Those with exercise addiction are driven primarily by a desire to control body weight, shape and composition. They often make their food choices solely based on exercise. This is the first time the risk factor connecting unhealthy relationship with food and exercise addiction is being calculated. The results revealed that people displaying characteristics of an eating disorder are 3.7 times more likely to suffer from addiction to exercise than people displaying no indication of an eating disorder. It is well known that those with eating disorders are more likely to display addictive personality and obsessive-compulsive behaviours.
Did You Know?
Dimensional psychopathology (including depression, anxiety, impulsive behaviour) in children is negatively correlated with sleep duration.
Soy solution to health
A new Japanese study suggests that people who have higher consumption of fermented soy have a reduced mortality risk. In Asian countries, especially Japan, several types of soy products are widely consumed, such as natto, miso, and tofu. The study published in the British Medical Journal is based on the dietary habits, lifestyle, and health status of 42,750 men and 50,165 women aged 45-74 years. The subjects were followed for nearly 15 years.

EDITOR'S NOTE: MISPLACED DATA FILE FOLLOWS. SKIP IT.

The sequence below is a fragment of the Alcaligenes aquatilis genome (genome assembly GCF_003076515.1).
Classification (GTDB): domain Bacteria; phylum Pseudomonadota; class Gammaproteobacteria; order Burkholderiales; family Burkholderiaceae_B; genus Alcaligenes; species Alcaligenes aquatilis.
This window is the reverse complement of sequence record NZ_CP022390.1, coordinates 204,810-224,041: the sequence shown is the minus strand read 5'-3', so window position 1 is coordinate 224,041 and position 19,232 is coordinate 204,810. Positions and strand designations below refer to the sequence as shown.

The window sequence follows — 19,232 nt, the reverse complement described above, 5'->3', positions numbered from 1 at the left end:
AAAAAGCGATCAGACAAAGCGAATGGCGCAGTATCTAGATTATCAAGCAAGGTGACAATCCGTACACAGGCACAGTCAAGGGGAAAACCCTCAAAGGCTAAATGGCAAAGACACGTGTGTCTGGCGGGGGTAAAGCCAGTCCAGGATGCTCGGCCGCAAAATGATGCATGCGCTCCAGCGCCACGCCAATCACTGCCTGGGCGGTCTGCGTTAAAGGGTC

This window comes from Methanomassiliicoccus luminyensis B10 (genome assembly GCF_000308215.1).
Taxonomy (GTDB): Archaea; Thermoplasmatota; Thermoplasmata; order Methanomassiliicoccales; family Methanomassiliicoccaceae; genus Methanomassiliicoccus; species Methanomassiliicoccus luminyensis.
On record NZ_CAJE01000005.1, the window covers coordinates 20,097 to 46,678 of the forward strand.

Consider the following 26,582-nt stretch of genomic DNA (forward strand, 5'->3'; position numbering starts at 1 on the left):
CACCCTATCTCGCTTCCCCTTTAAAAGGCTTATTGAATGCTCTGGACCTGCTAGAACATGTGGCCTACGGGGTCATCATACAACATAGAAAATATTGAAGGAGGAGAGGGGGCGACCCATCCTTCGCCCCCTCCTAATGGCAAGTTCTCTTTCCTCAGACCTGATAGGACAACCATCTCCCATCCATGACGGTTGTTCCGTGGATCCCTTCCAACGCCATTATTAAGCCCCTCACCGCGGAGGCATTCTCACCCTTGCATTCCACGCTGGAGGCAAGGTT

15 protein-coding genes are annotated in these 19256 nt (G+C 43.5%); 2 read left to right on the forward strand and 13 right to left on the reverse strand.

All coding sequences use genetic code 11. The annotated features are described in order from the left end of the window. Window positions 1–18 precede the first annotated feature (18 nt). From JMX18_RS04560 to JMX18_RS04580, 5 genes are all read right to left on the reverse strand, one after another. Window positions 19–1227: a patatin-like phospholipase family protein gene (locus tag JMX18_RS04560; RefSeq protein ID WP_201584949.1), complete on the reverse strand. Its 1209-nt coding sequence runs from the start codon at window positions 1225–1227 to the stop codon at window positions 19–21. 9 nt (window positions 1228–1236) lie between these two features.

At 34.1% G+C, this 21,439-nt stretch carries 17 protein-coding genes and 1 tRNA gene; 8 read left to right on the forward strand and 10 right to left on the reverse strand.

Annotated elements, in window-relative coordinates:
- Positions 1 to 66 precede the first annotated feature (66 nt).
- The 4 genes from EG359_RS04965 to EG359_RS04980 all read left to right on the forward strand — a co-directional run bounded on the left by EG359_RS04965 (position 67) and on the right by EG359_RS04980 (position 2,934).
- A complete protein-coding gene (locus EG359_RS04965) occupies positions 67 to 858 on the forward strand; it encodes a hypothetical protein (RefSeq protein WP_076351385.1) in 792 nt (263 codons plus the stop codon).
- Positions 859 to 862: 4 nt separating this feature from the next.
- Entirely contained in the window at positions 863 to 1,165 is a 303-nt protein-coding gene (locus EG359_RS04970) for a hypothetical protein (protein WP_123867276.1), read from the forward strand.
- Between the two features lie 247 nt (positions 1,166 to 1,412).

People who ate natto (soybeans fermented with Bacillus subtilis) had a lower risk of cardiovascular mortality. The researchers found that a higher intake of fermented soy was associated with 10 per cent lower risk of all-cause mortality. However, total soy product intake did not impact all-cause mortality.
Fermented soy products are rich in fibre, potassium and bioactive components than their non-fermented counterparts. Apparently, scientists could not prove any association between soy intake and cancer-related mortality.
COMPILED BY: NIRMAL JOVIAL